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Posted by on Dec 21, 2010 in Ethics, Pharma

Epo Discoverer Dies

Epo Discoverer Dies

Erythropoietin.jpg

Doing what it does best, the New York Times provides an elegantly written (albeit relatively brief) obituary, this time for Eugene Goldwasserthe U of C biochemist who discovered erythropoietin (aka Epo) and famously shared his then-unpatented discovery with a biotech startup, Amgen.* The fledgling company became the big house that Epo built, and the compound provided substantial revenue, as well, for Big Pharma’s JNJ and Roche.

After about 2 decades of failed animal work, from 1955 to 1975, the NYT recounts, Goldwasser was able to isolate a tiny amount of Epo from a dried, concentrated slab of urine that had been collected from Japanese patients with aplastic anemia. The paper describes a mind-blowing exchange between Goldwasser and the Japanese courier of the urine, Dr. Takaji Mayake, in the lobby of Chicago’s stodgily refined Palmer House hotel.

The isolation process took about 2 years, and Goldwasser (as anchor author) published his landmark paper, “Purification of human erythropoietin,” in 1977. (Mayake was first author.) The rest, per the tired cliche, is history, thanks to the work of Amgen scientist Fu-Kuen Lin. Lin cloned Epo’s human gene, which enabled mass production of the protein. Results of the first human trial of Epo (a combined phase 1/2 affair) were published in the NEJM in 1987 (25 anemic patients with end-stage renal disease on hemodialysis). According to a Google Scholar search, that article has been cited by more than 1400 others.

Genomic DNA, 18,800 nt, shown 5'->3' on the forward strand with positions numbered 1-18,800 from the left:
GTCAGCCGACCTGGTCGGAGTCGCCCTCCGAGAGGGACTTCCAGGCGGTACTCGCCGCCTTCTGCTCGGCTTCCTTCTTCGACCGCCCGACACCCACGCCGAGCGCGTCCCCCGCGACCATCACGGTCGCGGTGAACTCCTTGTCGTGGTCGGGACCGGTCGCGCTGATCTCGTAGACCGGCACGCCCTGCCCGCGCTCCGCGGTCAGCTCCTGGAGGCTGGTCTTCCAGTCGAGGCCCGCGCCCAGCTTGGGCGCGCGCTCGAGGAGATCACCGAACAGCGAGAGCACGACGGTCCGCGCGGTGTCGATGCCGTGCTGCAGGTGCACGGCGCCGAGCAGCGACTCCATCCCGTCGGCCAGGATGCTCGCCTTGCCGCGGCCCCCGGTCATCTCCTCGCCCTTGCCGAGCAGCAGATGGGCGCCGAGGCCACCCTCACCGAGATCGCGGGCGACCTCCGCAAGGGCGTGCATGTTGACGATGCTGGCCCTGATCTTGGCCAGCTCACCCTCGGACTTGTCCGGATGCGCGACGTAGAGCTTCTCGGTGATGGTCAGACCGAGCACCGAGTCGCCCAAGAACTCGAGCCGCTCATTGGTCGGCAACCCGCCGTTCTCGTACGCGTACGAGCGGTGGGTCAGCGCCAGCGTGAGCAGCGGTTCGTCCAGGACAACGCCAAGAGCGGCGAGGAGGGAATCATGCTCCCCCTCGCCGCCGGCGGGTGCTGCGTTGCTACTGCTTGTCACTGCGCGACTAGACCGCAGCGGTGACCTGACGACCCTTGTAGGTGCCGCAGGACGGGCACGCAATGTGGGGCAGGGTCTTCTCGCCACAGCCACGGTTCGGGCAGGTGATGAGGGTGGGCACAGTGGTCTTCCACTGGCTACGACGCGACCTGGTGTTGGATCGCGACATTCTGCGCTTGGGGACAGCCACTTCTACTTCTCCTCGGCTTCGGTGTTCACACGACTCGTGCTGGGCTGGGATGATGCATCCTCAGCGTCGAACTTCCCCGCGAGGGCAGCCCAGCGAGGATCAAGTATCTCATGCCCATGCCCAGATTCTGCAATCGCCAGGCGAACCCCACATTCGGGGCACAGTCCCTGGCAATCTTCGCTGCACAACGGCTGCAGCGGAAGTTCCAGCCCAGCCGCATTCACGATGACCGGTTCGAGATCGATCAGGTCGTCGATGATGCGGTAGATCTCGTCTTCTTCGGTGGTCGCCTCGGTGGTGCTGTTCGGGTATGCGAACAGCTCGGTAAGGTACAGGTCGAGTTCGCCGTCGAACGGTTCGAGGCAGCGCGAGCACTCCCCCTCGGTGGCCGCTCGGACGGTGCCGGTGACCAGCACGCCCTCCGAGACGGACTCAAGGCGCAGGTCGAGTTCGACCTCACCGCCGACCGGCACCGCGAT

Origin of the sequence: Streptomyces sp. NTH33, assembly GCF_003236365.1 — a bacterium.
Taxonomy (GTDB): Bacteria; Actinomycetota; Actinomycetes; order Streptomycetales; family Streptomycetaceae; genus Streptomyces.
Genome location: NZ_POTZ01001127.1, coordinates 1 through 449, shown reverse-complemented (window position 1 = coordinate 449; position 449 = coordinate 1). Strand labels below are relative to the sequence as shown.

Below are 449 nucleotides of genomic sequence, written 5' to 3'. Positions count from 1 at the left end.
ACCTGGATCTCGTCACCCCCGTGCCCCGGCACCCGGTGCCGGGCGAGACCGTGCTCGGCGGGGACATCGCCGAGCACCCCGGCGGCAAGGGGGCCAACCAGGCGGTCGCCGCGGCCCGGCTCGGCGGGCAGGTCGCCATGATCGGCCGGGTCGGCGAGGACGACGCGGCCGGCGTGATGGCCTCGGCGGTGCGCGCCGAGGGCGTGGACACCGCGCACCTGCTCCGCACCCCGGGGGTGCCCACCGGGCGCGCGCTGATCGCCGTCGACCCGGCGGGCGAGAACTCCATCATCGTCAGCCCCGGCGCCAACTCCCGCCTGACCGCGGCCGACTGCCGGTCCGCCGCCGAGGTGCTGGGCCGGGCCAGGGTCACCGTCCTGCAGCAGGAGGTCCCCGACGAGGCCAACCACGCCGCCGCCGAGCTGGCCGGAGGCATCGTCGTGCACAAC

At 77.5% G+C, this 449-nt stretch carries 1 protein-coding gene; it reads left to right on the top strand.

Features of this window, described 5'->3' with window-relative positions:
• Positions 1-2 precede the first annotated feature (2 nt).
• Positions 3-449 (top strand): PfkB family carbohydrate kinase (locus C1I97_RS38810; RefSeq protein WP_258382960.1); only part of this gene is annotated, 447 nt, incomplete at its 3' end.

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Goldwasser recounted his experience with Epo in a 1996 essay, “Erythropoietin: a somewhat personal history,” for the medical-history journal Perspectives in Biology and Medicine. Online access to the article remains elusive, but the story is also relayed in Merrill Goozner’s The $800-Million Pill (2005),** which draws on Goldwasser’s essay, in addition to interviews with the scientist.

* Known at the time as Applied Molecular Genetics, Inc.

** Parts of which are available through Google Books.

A schematic blob of molecular Epo, according an anonymous Wikipedia donor.

bmartin (1127 Posts)

A native East Tennessean, Barbara Martin is a formerly practicing, board-certified neurologist who received her BS (psychology, summa cum laude) and MD from Duke University before completing her postgraduate training (internship, residency, fellowship) at the Hospital of the University of Pennsylvania in Philadelphia. She has worked in academia, private practice, medical publishing, drug market research, and continuing medical education (CME). For the last 3 years, she has worked in a freelance capacity as a medical writer, analyst, and consultant. Follow Dr. Barbara Martin on and Twitter.